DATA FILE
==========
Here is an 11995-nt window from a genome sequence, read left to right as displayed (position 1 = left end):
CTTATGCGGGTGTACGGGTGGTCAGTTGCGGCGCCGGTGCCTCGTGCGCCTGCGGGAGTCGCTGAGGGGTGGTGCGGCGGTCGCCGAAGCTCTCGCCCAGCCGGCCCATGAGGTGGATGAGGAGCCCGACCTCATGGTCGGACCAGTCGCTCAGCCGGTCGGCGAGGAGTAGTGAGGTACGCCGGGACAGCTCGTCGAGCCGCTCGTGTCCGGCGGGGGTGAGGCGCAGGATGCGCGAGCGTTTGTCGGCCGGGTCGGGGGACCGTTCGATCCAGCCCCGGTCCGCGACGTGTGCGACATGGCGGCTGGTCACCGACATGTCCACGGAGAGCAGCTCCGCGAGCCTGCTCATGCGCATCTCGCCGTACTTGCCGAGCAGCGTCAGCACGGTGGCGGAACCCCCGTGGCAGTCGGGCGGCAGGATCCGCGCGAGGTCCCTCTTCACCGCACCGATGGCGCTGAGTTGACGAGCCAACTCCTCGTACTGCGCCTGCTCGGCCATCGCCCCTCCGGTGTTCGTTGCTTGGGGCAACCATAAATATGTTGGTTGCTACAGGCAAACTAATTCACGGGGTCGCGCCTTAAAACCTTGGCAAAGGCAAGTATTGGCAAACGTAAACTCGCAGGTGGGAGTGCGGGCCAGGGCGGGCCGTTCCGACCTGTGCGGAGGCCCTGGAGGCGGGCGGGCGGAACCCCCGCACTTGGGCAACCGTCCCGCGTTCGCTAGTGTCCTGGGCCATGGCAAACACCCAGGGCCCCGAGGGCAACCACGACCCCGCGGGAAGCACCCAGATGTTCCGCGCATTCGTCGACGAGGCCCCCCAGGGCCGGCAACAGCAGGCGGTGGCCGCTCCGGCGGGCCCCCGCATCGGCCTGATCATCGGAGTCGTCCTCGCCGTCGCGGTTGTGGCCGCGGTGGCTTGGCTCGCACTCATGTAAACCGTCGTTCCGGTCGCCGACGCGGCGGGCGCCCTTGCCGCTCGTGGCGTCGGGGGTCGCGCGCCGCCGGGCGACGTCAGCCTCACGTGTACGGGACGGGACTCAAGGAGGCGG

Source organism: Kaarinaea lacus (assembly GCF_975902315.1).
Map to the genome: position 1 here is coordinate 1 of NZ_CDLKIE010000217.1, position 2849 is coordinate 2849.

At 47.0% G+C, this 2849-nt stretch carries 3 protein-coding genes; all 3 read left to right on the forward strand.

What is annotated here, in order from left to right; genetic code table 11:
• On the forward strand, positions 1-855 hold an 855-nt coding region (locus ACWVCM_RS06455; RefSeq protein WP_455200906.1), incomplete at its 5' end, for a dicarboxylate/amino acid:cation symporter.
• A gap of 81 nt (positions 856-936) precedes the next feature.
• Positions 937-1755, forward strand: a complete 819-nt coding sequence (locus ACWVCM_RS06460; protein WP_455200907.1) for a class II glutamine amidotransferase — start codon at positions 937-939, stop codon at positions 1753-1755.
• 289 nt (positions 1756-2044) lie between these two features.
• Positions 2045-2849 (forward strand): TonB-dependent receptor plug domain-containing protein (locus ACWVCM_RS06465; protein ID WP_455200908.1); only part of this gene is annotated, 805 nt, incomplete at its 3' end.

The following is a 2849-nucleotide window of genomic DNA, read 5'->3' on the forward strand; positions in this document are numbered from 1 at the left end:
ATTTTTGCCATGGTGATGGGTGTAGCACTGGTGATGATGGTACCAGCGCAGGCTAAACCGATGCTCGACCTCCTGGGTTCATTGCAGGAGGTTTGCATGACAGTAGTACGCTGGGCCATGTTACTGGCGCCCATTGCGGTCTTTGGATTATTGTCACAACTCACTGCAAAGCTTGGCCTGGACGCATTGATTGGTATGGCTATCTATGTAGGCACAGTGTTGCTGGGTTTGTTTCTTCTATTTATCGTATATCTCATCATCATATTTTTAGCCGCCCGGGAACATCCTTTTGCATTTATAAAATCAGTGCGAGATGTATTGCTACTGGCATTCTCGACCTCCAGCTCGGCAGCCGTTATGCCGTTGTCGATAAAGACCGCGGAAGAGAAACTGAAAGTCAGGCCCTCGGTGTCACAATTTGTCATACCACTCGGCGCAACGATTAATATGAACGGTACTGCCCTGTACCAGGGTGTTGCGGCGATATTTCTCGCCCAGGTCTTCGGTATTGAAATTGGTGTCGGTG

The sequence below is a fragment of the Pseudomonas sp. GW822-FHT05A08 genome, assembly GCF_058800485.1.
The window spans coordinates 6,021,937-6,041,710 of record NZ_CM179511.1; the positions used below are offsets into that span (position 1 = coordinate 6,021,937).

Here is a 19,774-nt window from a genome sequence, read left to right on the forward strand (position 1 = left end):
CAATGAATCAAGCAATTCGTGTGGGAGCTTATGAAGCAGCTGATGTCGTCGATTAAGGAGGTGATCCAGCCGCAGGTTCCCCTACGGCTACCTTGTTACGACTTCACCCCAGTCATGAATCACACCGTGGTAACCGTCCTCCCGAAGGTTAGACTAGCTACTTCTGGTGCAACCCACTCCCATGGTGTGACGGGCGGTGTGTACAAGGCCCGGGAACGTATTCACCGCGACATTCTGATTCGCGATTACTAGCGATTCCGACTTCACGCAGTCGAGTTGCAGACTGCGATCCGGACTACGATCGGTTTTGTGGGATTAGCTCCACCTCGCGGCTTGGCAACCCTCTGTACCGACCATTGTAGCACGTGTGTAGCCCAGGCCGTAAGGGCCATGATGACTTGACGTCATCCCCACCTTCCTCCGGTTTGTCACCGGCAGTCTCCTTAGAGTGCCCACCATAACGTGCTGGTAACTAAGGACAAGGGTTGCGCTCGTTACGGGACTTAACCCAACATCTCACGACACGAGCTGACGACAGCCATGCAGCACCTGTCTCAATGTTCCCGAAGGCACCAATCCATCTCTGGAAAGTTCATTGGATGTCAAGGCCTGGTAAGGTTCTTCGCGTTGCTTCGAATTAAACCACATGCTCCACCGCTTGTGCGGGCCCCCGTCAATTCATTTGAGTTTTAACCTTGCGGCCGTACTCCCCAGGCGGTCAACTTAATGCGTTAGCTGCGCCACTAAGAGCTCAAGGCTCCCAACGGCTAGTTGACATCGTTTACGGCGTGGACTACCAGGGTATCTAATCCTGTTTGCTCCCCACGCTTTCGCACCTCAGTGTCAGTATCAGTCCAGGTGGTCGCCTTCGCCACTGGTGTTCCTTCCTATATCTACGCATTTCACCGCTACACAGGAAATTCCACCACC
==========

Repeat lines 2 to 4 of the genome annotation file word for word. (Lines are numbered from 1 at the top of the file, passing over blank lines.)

CTTATGCGGGTGTACGGGTGGTCAGTTGCGGCGCCGGTGCCTCGTGCGCCTGCGGGAGTCGCTGAGGGGTGGTGCGGCGGTCGCCGAAGCTCTCGCCCAGCCGGCCCATGAGGTGGATGAGGAGCCCGACCTCATGGTCGGACCAGTCGCTCAGCCGGTCGGCGAGGAGTAGTGAGGTACGCCGGGACAGCTCGTCGAGCCGCTCGTGTCCGGCGGGGGTGAGGCGCAGGATGCGCGAGCGTTTGTCGGCCGGGTCGGGGGACCGTTCGATCCAGCCCCGGTCCGCGACGTGTGCGACATGGCGGCTGGTCACCGACATGTCCACGGAGAGCAGCTCCGCGAGCCTGCTCATGCGCATCTCGCCGTACTTGCCGAGCAGCGTCAGCACGGTGGCGGAACCCCCGTGGCAGTCGGGCGGCAGGATCCGCGCGAGGTCCCTCTTCACCGCACCGATGGCGCTGAGTTGACGAGCCAACTCCTCGTACTGCGCCTGCTCGGCCATCGCCCCTCCGGTGTTCGTTGCTTGGGGCAACCATAAATATGTTGGTTGCTACAGGCAAACTAATTCACGGGGTCGCGCCTTAAAACCTTGGCAAAGGCAAGTATTGGCAAACGTAAACTCGCAGGTGGGAGTGCGGGCCAGGGCGGGCCGTTCCGACCTGTGCGGAGGCCCTGGAGGCGGGCGGGCGGAACCCCCGCACTTGGGCAACCGTCCCGCGTTCGCTAGTGTCCTGGGCCATGGCAAACACCCAGGGCCCCGAGGGCAACCACGACCCCGCGGGAAGCACCCAGATGTTCCGCGCATTCGTCGACGAGGCCCCCCAGGGCCGGCAACAGCAGGCGGTGGCCGCTCCGGCGGGCCCCCGCATCGGCCTGATCATCGGAGTCGTCCTCGCCGTCGCGGTTGTGGCCGCGGTGGCTTGGCTCGCACTCATGTAAACCGTCGTTCCGGTCGCCGACGCGGCGGGCGCCCTTGCCGCTCGTGGCGTCGGGGGTCGCGCGCCGCCGGGCGACGTCAGCCTCACGTGTACGGGACGGGACTCAAGGAGGCGG

Source organism: Kaarinaea lacus (assembly GCF_975902315.1).
Map to the genome: position 1 here is coordinate 1 of NZ_CDLKIE010000217.1, position 2849 is coordinate 2849.